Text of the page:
Please also refer to our general air travel page for information on aviation safety and security.
You are subject to the local laws of Chile, including ones that appear harsh by Australian standards. If you’re arrested or jailed, the Australian Government will do what it can to help you under our Consular Services Charter. But we can't get you out of trouble or out of jail. Research laws before travelling, especially for an extended stay.
Penalties for possession, use or trafficking of illegal drugs in Chile are severe and include lengthy imprisonment in local jails. See our Drugs page.
The laws of Chile don’t prohibit sexual acts between individuals of the same sex, and civil unions between same-sex couples were lawfully recognized in April 2015. See our LGBTI travellers page.
Some Australian criminal laws, such as those relating to money laundering, bribery of foreign public officials, terrorism, forced marriage, female genital mutilation, child pornography, and child sex tourism, apply to Australians overseas. Australians who commit these offences while overseas may be prosecuted in Australia.
Australian authorities are committed to combating sexual exploitation of children by Australians overseas. Australians may be prosecuted at home under Australian child sex tourism and child pornography laws. These laws provide severe penalties of up to 25 years imprisonment for Australians who engage in child sexual exploitation while outside of Australia.
We strongly recommend that you take out comprehensive travel insurance that will cover any overseas medical costs, including medical evacuation, before you depart. Confirm that your insurance covers you for the whole time you'll be away and check what circumstances and activities are not included in your policy. Remember, regardless of how healthy and fit you are, if you can't afford travel insurance, you can't afford to travel. The Australian Government will not pay for a traveller's medical expenses overseas or medical evacuation costs.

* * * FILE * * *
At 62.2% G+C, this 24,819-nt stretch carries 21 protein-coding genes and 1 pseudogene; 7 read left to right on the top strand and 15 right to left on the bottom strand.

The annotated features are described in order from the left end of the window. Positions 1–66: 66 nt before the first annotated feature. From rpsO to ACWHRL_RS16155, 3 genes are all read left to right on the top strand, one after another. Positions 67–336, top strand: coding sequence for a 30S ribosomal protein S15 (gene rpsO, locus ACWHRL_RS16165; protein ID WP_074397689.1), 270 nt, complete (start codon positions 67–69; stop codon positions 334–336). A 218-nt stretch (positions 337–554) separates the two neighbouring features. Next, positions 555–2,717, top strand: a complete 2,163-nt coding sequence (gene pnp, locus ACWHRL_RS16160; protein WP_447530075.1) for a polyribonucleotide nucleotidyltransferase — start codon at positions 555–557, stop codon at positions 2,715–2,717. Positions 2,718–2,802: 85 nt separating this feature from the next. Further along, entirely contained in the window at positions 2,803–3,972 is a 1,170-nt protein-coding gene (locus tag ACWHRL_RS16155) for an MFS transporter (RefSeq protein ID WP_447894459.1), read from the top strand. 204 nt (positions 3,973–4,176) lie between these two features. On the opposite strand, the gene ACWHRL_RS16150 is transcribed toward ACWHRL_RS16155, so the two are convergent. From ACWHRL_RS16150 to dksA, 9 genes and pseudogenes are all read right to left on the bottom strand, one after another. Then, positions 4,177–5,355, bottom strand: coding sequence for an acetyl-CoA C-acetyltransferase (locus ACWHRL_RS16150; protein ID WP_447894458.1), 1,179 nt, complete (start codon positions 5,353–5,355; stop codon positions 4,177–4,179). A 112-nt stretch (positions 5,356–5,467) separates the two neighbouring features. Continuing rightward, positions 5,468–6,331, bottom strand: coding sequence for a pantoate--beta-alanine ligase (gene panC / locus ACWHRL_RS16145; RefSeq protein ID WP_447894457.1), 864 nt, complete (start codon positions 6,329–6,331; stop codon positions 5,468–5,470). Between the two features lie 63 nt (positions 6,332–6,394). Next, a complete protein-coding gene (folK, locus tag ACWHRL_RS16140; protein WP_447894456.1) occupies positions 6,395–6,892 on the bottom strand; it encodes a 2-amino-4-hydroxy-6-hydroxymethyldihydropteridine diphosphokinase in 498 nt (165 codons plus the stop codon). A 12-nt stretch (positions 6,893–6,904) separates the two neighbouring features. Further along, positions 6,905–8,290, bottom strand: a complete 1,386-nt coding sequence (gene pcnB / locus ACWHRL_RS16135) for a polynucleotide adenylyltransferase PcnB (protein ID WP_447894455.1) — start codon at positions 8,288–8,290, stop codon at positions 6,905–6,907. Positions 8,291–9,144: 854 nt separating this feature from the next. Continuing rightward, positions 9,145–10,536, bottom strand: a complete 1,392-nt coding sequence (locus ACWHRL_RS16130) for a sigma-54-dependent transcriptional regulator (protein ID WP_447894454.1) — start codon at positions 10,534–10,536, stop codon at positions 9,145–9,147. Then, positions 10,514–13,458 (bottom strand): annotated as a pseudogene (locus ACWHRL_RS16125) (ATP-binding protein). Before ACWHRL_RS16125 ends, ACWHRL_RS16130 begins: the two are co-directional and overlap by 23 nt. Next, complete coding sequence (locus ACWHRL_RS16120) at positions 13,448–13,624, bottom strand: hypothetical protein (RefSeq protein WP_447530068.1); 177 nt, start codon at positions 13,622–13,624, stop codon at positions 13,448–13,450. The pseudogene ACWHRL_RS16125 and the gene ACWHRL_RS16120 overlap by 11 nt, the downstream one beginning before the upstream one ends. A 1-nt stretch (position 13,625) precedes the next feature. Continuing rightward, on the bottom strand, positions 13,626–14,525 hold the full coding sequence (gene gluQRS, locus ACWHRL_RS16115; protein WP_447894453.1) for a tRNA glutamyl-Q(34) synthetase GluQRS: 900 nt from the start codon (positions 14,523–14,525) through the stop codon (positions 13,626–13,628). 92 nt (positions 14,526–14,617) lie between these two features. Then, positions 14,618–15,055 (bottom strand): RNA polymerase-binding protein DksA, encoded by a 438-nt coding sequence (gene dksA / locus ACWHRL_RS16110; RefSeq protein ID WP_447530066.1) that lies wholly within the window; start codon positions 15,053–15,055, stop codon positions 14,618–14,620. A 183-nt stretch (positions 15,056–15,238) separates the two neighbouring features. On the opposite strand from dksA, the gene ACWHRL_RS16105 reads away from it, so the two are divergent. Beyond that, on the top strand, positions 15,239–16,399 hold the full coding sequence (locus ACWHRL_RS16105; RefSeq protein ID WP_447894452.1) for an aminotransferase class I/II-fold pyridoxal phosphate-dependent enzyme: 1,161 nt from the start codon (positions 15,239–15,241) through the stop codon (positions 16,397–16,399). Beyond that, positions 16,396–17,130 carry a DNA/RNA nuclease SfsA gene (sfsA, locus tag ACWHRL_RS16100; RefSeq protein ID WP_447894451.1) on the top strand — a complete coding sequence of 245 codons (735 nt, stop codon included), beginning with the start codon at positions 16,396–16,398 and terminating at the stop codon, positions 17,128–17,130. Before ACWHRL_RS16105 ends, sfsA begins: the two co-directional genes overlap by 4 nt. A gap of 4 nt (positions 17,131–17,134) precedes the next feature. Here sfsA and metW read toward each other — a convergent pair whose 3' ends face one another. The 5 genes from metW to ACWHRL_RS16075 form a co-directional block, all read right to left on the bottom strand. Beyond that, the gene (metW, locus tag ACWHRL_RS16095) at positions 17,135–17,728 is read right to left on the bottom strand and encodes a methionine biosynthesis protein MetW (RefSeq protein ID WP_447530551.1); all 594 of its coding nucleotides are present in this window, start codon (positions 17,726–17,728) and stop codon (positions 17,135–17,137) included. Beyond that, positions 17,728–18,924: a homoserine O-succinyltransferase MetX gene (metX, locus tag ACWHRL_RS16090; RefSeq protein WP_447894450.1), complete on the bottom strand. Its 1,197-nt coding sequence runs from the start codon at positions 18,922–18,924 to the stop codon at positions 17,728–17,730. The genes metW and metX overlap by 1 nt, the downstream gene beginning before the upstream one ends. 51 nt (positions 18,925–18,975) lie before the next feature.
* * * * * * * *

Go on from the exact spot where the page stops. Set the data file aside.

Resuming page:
It is important to consider your physical and mental health before travelling overseas. We encourage you to consider having vaccinations before you travel. At least eight weeks before you depart, make an appointment with your doctor or travel clinic for a basic health check-up, and to discuss your travel plans and any implications for your health, particularly if you have an existing medical condition. The World Health Organization (WHO) provides information for travellers and our health page also provides useful information for travellers on staying healthy.
The standard of medical facilities provided by private hospitals in Santiago and other major cities is good. Outside of major cities, however, facilities can be very limited. Treatment at private clinics and hospitals is expensive. While some large hospitals may accept credit cards, doctors and hospitals often expect cash payment prior to providing medical services, including for emergency care.
Outbreaks of water-borne, food-borne and other infectious diseases (including hepatitis, typhoid, influenza and rabies) occur from time to time. In rural areas, we recommend that you boil all drinking water or that you drink bottled water and avoid ice cubes. You should also avoid raw and undercooked food, and seek medical advice if you have a fever or are suffering from diarrhoea.
There have been outbreaks of dengue fever on Easter Island. If you travel to Easter Island we encourage you to take precautions against being bitten by insects, including using insect repellent, wearing loose fitting, light coloured clothing and ensuring your accommodation is mosquito proof.
Travellers who ascend to altitudes greater than 2500m, particularly if the ascent is rapid, or who at higher altitudes make further rapid ascents, are at risk of developing altitude sickness. Altitude sickness can be life threatening and can affect anyone, even the physically fit. Those more at risk include people who have had altitude sickness before, who exercise or drink alcohol before adjusting (acclimatising) to the altitude, or who have health problems that affect breathing. If you plan to travel to higher altitudes, you should see your doctor prior to travel and get advice specific to you and your condition.